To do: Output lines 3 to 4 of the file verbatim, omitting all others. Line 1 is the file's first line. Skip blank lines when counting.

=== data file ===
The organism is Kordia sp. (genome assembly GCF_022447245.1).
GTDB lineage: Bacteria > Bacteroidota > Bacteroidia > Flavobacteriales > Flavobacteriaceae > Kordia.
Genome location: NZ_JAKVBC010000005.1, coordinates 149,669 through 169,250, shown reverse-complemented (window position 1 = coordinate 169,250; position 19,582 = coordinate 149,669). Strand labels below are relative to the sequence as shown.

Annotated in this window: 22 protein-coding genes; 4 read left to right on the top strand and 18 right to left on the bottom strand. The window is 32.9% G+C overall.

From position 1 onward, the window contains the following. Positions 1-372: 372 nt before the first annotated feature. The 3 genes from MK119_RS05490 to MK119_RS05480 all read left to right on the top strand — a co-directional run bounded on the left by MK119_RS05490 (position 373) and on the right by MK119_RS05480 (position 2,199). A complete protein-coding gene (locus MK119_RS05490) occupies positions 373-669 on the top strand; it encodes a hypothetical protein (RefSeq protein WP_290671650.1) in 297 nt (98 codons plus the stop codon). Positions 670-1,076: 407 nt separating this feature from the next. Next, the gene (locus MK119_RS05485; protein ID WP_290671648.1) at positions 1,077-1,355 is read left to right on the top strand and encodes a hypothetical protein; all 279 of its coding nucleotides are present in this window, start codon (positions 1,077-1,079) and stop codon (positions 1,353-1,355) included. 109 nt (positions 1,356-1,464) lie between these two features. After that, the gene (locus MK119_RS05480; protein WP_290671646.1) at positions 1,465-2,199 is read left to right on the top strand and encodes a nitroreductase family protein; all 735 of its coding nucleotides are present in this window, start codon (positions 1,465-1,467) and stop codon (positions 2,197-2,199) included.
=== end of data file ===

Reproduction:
Genome location: NZ_JAKVBC010000005.1, coordinates 149,669 through 169,250, shown reverse-complemented (window position 1 = coordinate 169,250; position 19,582 = coordinate 149,669). Strand labels below are relative to the sequence as shown.

Annotated in this window: 22 protein-coding genes; 4 read left to right on the top strand and 18 right to left on the bottom strand. The window is 32.9% G+C overall.